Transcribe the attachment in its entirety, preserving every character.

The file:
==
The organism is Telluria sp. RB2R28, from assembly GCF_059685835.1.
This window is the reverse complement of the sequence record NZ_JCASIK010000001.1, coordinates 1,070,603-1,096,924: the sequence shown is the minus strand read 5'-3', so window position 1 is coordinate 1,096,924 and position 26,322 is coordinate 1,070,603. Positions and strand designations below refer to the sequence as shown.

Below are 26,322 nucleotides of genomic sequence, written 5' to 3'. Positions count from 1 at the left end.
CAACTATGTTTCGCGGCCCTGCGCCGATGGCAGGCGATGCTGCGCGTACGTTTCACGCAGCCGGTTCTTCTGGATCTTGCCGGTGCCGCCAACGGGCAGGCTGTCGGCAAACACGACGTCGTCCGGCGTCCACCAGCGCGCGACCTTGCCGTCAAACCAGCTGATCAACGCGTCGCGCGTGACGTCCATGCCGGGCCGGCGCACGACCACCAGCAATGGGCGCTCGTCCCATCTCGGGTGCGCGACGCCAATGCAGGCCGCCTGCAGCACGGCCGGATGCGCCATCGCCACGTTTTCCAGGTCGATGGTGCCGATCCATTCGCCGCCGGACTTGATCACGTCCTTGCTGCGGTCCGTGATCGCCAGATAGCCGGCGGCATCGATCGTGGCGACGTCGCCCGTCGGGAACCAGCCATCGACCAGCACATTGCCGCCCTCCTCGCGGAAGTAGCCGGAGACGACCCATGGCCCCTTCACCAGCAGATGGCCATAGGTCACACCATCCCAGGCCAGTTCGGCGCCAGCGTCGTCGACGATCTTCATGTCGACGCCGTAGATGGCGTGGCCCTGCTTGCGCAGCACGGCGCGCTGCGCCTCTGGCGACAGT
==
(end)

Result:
The organism is Telluria sp. RB2R28, from assembly GCF_059685835.1.
This window is the reverse complement of the sequence record NZ_JCASIK010000001.1, coordinates 1,070,603-1,096,924: the sequence shown is the minus strand read 5'-3', so window position 1 is coordinate 1,096,924 and position 26,322 is coordinate 1,070,603. Positions and strand designations below refer to the sequence as shown.

Below are 26,322 nucleotides of genomic sequence, written 5' to 3'. Positions count from 1 at the left end.
CAACTATGTTTCGCGGCCCTGCGCCGATGGCAGGCGATGCTGCGCGTACGTTTCACGCAGCCGGTTCTTCTGGATCTTGCCGGTGCCGCCAACGGGCAGGCTGTCGGCAAACACGACGTCGTCCGGCGTCCACCAGCGCGCGACCTTGCCGTCAAACCAGCTGATCAACGCGTCGCGCGTGACGTCCATGCCGGGCCGGCGCACGACCACCAGCAATGGGCGCTCGTCCCATCTCGGGTGCGCGACGCCAATGCAGGCCGCCTGCAGCACGGCCGGATGCGCCATCGCCACGTTTTCCAGGTCGATGGTGCCGATCCATTCGCCGCCGGACTTGATCACGTCCTTGCTGCGGTCCGTGATCGCCAGATAGCCGGCGGCATCGATCGTGGCGACGTCGCCCGTCGGGAACCAGCCATCGACCAGCACATTGCCGCCCTCCTCGCGGAAGTAGCCGGAGACGACCCATGGCCCCTTCACCAGCAGATGGCCATAGGTCACACCATCCCAGGCCAGTTCGGCGCCAGCGTCGTCGACGATCTTCATGTCGACGCCGTAGATGGCGTGGCCCTGCTTGCGCAGCACGGCGCGCTGCGCCTCTGGCGACAGT